# Prove that $2\sqrt{n}\sqrt{n+1} < 2n + 1$ for all positive integers.

I've been testing this with many values and it seems to always be true. I've been trying to rework the inequality into a form where it's much more obvious that the left hand side is always less than the right, but can't seem to do it. Can anyone help me out here?

Thanks.

• Generalise to arbitrary numbers: $2ab \leqslant a^2 + b^2$. – Daniel Fischer Oct 9 '14 at 18:57
• square both sides – John Oct 9 '14 at 18:58

## 3 Answers

$$2\sqrt{n}\sqrt{n+1}=\sqrt{4n^2+4n}<\sqrt{4n^2+4n+1}=2n+1.$$ Note. This inequality holds for every non-negative real $n$ (not only integer.)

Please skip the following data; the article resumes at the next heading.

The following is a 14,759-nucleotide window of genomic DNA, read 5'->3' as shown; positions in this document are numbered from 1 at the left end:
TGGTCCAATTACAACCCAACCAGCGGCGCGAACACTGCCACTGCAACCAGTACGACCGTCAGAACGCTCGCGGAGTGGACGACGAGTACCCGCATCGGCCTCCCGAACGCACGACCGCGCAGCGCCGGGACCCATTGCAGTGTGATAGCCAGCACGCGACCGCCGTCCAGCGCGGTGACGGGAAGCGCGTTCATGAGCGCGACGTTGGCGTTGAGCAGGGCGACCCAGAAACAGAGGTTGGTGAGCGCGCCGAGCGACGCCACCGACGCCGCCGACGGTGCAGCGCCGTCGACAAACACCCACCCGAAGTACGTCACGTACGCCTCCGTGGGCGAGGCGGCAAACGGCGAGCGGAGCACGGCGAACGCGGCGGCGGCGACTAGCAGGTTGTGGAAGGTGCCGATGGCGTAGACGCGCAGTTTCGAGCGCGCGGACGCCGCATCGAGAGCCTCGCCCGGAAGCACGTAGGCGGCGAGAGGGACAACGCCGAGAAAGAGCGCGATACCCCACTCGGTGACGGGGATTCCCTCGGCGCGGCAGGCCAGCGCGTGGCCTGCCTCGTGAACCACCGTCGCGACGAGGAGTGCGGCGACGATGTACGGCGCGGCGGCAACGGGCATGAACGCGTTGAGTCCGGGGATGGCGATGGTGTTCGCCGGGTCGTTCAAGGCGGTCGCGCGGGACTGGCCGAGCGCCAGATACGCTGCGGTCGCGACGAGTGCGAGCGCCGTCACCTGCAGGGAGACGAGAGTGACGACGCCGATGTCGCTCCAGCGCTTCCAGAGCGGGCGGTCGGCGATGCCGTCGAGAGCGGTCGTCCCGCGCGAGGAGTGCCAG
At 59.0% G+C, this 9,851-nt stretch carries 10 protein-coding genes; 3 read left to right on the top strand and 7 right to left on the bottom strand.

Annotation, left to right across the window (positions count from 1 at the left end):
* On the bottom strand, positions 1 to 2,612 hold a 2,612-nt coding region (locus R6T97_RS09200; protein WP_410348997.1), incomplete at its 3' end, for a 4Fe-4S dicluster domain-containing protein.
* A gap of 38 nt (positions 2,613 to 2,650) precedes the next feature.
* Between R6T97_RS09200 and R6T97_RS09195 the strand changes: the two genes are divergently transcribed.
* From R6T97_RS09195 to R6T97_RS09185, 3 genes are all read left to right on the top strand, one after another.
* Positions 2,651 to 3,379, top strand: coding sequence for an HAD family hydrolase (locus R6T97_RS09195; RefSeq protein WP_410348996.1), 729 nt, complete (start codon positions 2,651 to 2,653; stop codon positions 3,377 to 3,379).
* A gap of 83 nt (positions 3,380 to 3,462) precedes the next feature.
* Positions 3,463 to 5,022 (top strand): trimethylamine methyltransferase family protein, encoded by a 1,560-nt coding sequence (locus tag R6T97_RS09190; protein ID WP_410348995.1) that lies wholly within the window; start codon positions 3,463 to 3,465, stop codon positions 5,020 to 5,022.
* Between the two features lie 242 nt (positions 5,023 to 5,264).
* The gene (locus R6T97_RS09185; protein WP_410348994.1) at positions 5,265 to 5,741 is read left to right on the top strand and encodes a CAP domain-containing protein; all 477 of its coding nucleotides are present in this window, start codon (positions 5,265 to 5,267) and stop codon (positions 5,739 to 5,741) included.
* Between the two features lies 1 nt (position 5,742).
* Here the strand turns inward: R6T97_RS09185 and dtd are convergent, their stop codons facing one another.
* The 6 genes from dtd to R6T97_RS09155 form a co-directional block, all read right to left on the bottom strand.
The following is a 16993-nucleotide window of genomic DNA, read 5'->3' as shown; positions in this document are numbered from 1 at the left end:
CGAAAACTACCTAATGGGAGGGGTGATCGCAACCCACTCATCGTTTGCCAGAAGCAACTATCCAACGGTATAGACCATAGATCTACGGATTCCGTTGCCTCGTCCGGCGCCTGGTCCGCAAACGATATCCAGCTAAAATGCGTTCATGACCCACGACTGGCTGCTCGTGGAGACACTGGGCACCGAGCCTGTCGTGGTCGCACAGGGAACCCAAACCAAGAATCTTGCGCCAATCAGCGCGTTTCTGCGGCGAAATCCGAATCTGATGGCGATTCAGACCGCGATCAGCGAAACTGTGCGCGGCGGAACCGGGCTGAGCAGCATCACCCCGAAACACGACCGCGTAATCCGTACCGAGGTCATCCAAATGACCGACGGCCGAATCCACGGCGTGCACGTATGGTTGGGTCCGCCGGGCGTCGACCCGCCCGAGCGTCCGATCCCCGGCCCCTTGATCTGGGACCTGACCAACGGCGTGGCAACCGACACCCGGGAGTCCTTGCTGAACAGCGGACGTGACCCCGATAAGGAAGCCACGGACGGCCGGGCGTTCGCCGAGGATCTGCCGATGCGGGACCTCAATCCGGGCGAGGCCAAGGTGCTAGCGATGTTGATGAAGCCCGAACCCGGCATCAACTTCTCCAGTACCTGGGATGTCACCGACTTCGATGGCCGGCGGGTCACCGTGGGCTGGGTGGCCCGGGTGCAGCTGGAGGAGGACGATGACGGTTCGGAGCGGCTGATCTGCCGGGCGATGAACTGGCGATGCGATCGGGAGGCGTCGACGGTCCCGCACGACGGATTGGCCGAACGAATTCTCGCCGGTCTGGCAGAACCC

• Thanks, that's exactly what I was looking for! – user176049 Oct 9 '14 at 19:00
• It's worth noting that this proves it for all $n\ge0$ not just integers – Alice Ryhl Oct 9 '14 at 19:01
• That is in fact right! – Yiorgos S. Smyrlis Oct 9 '14 at 19:01

By the AM-GM inequality, $\displaystyle\sqrt{n}\sqrt{n+1}\le\frac{2n+1}{2}$.

• This should be a standard tool in any inequality toolbox. – Steven Stadnicki Oct 13 '14 at 21:58

$$2n+1 - 2\sqrt n\sqrt{n+1}=(\underbrace{\sqrt n-\sqrt{n+1}}_{\ne 0})^2 >0$$